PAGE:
Iam contacting you from the Stewart Medical Centre in Buxton regarding the article that was published last week with the headline ‘Shock as only one GP surgery spoke out to save Cavendish Hospital.’
It is with surprise and disappointment that we have read the content and tone of the Buxton Advertiser’s report into a perceived lack of GP practice input into the public consultation on local NHS services.
We wish to take this opportunity to respond to this report, which we feel contains inaccurate information and incorrect conclusions.
We have not been approached by the local press to ask us why we have not submitted a practice response.
We feel the headline carries a sensationalist tone that is inappropriate and unhelpful.
We also have concerns that the comments from a local politician imply that the proposals are not being taken seriously by local practices.
We hope our comments allay any concerns in our community that this is the case.
Why we have not responded directly to the consultation:
We feel our voice has already been heard. We have contributed a great deal of our own time and energy to ensure that services are not lost from our area.
Our commitment to limiting proposed cuts and ensuring quality of care is maintained has meant many a lost day off and involvement in evening meetings to be involved in discussions and ensure a strong clinical voice is heard. Our opinions have been listened to on many occasions and have had an influence already.
Prior to our involvement, retaining any beds in Buxton was not even an option under consideration. It was directly as a result of our input that the case for keeping beds in Buxton was recognised and included in the option list.
We feel that no other practice in the area has put in as much time and effort into this as we have.
We hold a contract to provide medical care to the patients receiving care on Fenton Ward and receive a payment for this work. We therefore considered it to be a conflict of interest and inappropriate to respond directly to the consultation.
We considered this an opportunity for the public and our patients to state their views and did not wish to overshadow this.
What we have done to support the process:
We have supported our Patient Participation Group in developing a response to the proposals on behalf of all our patients.
We regularly meet with this group and membership is open to all our registered patients.
We have hosted drop-in sessions during the consultation period to provide a focal point for people to attend and raise their concerns.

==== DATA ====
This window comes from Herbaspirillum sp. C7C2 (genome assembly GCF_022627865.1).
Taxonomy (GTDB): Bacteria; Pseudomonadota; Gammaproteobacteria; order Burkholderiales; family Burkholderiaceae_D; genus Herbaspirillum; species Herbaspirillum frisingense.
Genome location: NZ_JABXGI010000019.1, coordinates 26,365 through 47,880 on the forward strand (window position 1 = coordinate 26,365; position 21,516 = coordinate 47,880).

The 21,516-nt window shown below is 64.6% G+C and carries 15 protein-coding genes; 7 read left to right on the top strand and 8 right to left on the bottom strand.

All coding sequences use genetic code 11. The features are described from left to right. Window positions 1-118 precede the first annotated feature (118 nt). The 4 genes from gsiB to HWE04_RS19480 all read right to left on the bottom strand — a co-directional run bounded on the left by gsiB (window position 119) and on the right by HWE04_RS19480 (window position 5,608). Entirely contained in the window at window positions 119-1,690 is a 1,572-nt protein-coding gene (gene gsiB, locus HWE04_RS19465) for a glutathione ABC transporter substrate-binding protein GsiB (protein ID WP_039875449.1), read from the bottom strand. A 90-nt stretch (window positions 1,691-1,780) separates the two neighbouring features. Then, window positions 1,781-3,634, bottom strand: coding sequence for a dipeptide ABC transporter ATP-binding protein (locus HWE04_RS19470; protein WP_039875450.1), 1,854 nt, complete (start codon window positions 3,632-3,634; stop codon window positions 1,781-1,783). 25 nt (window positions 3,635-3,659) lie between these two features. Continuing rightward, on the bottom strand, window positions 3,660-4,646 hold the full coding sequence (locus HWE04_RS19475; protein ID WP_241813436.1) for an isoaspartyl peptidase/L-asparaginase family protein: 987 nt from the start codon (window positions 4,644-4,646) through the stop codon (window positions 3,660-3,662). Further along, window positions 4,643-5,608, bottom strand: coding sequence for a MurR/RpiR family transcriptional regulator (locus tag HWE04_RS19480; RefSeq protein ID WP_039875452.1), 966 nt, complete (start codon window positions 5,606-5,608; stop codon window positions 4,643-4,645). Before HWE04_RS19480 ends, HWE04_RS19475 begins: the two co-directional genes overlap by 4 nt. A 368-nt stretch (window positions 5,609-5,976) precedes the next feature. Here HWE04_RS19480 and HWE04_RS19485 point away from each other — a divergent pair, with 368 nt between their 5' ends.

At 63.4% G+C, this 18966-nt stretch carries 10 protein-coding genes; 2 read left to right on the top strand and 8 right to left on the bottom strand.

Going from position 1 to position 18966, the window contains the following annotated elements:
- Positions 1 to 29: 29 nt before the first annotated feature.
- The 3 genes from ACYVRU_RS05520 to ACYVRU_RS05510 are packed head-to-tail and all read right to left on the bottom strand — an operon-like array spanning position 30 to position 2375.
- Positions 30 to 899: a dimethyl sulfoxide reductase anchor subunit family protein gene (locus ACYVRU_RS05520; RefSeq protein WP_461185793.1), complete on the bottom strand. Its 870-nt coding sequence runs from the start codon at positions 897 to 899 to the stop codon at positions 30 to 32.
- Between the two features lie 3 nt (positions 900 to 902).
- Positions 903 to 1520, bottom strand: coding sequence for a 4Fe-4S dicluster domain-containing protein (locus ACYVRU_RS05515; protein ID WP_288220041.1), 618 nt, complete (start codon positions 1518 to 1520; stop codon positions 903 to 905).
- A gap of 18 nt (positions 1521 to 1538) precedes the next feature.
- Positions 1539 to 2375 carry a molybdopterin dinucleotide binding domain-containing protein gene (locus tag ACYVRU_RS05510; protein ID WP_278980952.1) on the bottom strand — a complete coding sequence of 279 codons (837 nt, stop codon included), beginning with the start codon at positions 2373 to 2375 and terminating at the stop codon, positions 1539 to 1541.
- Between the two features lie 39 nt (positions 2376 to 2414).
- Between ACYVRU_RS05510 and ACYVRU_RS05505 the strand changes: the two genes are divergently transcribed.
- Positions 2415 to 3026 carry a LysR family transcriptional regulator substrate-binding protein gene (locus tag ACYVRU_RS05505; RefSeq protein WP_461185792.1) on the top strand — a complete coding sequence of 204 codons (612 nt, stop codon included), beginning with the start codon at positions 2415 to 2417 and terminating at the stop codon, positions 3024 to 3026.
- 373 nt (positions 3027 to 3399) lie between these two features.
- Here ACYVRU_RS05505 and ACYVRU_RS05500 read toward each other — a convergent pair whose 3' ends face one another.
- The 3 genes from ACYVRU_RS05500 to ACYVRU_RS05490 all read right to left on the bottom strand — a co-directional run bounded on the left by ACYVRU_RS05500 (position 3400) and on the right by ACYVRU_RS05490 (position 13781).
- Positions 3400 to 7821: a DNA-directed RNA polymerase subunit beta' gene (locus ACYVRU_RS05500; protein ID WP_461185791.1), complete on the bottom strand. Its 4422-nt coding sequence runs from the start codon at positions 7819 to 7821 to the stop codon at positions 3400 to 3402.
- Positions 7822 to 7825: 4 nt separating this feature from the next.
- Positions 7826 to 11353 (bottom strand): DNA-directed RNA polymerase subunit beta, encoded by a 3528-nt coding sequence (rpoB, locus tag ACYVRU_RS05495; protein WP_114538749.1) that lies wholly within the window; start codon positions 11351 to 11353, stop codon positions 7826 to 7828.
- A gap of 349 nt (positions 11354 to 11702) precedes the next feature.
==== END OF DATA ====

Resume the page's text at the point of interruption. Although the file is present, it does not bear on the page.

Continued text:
We attended public events to be on hand to answer questions and hear concerns.
We have recognised that it is a distinct possibility that despite public and professional opinion voicing opposition, closures may be enforced due to lack of funding from Government, and the availability of skilled staff to provide care.
We have sought to limit this damage and we have fought hard for services.
Since the start of this entire process, we have endeavoured to engage with our local workforce, our patients and our healthcare partner organisations to improve and sustain care quality.
We have encouraged an agreement that no changes will be made until an appropriate equivalent service exists and is up and running.
We have fought hard to rekindle the Healthy Buxton Project, which is currently developing a new lease of life. The healthcare premises in Buxton are tired and old and a new development is well overdue, to enable our healthcare community to be futureproof for the next generation.
We wish for specialist services to be retained but would prefer for these to be sited in a central town location, in a new facility.
We see retention of bedded care as an important part of such a project and feel that Buxton is ideally placed to be a centre of excellence for integrated care.
Many improvements behind the scenes have already been made and we are optimistic that this time we will succeed.
We spend our lives in support of our patients and for this to be called into question is unfair and ill informed.
It is of course notable that the current funding crisis in the NHS is largely as a result of political mismanagement and poor forward planning, taken to new heights by the current Government. And yet we have our local politicians speaking out in opposition of proposed service changes and cuts that are a direct effect of the actions of their own party. This is a matter that you may wish to discuss with your local councillor or MP.
We also have concerns that the article suggests GPs are intimately involved in the decision making process about what can and can’t be afforded with public money. This is incorrect.
We can aim to influence, and ensure decisions taken are in the best medical interest of our community, but ultimately the decision is taken by North Derbyshire CCG and NHS England, under the Department of Health.
Drs Walker and Harvey
On behalf of Stewart Medical Centre